I wouldn’t bet $100 that she has no chance. Because if you know anything about Seattle, you know there’s a good possibility that the proggies will elect her.
From Seattle Times: Nikkita Oliver, an attorney, community organizer and spoken-word artist who’s been active in Seattle’s Black Lives Matter movement and in the Rainier Beach neighborhood, will run for mayor against Ed Murray.
Oliver is seeking office under the banner of the Peoples Party of Seattle, “a community-centered grass roots political party led by and accountable to the people most requiring access and equity,” says a website for Oliver and the party.
South Seattle Emerald and Crosscut first reported her candidacy. She is Murray’s highest-profile challenger so far. In an interview Wednesday, the 31-year-old said Donald Trump’s inauguration as president and conversations with community members inspired her to run.
Oliver said she was “feeling stuck, not having a voice in the process and not knowing how we change things at the federal level” before she decided to become a candidate. “We have to get involved locally, because that will begin to shift the narrative and the policy,” she said.
The Indianapolis native, who moved to Seattle for college, said her campaign will focus on housing, education and ending the school-to-prison pipeline.
She said officials should reassess the “area median income” benchmark they use to define affordable housing. The Seattle area’s median income is much higher than what the average working person actually makes.
“Many of us in the Peoples Party have been forced from our homes by unmanageable rent increases. But we are not alone. In fact, displacement has become the story of so many Seattleites. Construction cranes, blocked roads, and rerouted buses are the status quo. Developer-driven rezones and growth are swallowing our city whole!” Oliver’s campaign website says.
“The residents who made the Emerald City the innovative and cultural gem it is today are being pushed out and replaced with murals, cultural relics, and colorful crosswalks. Seattle is quickly becoming a museum of our contributions, a place we can visit but we cannot live.”
The party is running Oliver “to break down barriers and open doors for collective leadership that is willing, able, and experienced in divesting from practices, corporations, and institutions that don’t reflect the values and interests of our city,” the website says.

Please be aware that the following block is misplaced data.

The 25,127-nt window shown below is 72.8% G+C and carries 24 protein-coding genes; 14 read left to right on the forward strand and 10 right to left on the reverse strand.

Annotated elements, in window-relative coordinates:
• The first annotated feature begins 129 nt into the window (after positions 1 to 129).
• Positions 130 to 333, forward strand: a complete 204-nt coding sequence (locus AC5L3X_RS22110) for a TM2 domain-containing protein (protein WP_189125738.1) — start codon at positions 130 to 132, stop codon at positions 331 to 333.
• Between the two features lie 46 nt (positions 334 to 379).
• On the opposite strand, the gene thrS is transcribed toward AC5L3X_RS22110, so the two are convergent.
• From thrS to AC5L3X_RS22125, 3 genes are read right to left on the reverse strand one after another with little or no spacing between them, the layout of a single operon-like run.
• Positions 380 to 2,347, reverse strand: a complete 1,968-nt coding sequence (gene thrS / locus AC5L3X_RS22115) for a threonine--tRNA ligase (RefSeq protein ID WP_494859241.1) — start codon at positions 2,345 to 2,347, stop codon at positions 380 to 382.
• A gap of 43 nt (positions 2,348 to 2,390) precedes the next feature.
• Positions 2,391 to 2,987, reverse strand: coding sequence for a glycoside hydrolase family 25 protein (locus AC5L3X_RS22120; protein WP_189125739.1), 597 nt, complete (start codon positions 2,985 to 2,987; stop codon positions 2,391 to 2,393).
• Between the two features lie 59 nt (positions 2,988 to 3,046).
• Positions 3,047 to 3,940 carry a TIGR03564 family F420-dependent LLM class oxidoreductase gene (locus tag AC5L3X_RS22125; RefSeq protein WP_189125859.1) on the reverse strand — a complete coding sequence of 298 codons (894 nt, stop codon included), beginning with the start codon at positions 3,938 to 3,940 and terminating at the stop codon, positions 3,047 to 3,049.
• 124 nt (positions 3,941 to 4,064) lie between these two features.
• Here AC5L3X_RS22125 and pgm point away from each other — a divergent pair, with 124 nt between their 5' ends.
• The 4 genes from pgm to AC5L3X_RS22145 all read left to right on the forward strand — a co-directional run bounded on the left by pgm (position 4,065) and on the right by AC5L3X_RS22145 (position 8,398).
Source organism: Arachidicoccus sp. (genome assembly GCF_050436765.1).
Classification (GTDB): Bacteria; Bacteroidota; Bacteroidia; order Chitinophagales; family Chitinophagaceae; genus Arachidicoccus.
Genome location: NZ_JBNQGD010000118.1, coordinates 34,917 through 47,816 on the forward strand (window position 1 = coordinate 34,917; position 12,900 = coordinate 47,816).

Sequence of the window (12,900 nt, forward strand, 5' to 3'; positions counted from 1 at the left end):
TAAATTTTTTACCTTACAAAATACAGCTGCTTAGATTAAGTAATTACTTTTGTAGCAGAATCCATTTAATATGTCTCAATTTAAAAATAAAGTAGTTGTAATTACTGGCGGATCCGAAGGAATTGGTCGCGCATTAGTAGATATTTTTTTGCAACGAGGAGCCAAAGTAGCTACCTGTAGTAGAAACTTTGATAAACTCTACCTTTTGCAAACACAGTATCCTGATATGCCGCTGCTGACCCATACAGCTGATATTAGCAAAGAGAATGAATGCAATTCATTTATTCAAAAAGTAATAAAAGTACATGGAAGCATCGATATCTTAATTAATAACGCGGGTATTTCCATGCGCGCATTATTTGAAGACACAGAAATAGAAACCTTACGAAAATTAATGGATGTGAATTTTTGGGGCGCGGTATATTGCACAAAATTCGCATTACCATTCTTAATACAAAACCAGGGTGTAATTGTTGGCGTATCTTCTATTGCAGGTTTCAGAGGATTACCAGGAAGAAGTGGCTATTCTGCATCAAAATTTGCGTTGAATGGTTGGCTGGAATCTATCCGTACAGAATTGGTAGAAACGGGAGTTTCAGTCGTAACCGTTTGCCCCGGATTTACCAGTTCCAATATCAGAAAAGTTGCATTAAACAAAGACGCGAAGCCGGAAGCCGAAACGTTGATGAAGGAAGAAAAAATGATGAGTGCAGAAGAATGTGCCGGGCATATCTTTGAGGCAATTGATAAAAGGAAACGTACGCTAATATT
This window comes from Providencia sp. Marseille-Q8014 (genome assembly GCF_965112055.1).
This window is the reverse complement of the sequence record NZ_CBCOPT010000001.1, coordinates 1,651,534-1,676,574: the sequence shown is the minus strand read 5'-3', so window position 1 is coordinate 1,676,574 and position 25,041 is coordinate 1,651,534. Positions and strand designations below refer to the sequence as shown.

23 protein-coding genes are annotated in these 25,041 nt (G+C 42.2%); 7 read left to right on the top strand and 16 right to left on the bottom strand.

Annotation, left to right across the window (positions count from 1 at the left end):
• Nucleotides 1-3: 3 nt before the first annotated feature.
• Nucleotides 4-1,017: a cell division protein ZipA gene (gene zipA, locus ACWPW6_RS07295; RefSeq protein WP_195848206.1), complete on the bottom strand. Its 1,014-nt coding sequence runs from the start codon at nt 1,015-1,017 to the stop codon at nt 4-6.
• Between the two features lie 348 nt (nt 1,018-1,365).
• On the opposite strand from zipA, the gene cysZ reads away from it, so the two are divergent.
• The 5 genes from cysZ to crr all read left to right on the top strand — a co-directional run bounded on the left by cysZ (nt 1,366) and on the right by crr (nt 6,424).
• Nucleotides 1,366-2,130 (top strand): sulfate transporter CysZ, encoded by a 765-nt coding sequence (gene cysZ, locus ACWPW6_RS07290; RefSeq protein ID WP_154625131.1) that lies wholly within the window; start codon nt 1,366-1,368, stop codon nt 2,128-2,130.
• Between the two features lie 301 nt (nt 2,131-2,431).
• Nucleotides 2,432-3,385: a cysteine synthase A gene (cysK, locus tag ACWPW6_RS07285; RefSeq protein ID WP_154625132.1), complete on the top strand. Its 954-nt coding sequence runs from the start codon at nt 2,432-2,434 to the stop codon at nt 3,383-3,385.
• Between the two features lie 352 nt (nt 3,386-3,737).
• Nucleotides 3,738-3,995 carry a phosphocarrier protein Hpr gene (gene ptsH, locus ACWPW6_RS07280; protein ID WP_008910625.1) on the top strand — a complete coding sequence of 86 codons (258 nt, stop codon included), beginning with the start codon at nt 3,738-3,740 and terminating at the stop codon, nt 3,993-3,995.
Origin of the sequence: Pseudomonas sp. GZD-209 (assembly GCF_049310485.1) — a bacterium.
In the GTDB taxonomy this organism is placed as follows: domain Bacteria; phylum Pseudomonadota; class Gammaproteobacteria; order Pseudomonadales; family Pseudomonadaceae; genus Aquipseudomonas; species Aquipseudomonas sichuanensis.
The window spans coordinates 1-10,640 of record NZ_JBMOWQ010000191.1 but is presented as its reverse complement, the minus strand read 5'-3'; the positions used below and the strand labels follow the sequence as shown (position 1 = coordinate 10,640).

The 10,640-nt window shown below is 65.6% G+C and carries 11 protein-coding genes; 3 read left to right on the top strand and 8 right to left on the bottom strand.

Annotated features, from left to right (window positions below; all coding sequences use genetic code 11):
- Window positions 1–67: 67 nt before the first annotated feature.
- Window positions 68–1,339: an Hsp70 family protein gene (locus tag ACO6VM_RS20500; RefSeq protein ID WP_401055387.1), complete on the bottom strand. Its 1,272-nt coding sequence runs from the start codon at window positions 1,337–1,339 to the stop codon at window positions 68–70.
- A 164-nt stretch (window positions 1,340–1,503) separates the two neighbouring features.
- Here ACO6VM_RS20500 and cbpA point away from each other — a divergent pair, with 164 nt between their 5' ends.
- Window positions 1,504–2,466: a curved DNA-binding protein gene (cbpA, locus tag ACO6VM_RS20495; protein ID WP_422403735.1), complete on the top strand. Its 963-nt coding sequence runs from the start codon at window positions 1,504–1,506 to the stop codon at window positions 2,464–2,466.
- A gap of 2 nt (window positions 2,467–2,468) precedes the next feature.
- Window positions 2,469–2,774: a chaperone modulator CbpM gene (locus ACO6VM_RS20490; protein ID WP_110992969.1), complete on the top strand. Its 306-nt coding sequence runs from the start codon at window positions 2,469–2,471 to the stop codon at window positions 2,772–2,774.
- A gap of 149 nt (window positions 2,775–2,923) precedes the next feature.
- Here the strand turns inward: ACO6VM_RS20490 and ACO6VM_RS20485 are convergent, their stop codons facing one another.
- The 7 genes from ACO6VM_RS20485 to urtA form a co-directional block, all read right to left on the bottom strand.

“Whether on stages and in classrooms as a teaching artist, or in the courts and streets as a lawyer and legal observer, her track record, experience, and selfless dedication as a truly progressive servant of the people speaks for itself.”
Oliver works as a teaching artist and mentor in Seattle Public Schools and through Creative Justice, a nonprofit that uses art to work with court-involved youth. She holds law and education degrees from the University of Washington, was the 2015 grand champion of the Seattle Poetry Slam, and received the 2015 artist human-rights leader award from the Seattle Office of Civil Rights. She’s been a leader in efforts to stop the city from building a $160 million North Precinct police station and King County from building a new youth jail.
Oliver said her work in schools and with court-involved youth would help her craft better policy as mayor. She said Murray talks about aiding young black men in Seattle but hasn’t been engaging enough with community activists.
Murray has raised $272,376 and has been endorsed by a number of labor unions. Another candidate, safe-streets activist Andres Salomon, has raised $2,886.
Oliver told the Emerald, “We’re going to lack financially. But what we lack in funding we’ll make up in actual, real community relationships. If you see pictures of me with young people, it wasn’t a photo op. It’s not because I went down to Rainier Beach High School to have a fake conversation with young people and take a picture and say it happened. It’s because I actually spend time at Rainier Beach.”
She added, “If you ask those young people about who I am they’ll say I’ve seen Nikkita in the community. You’ll see pictures of me with young people, but they were taken in community, not just some transactional stuff that politicians do.”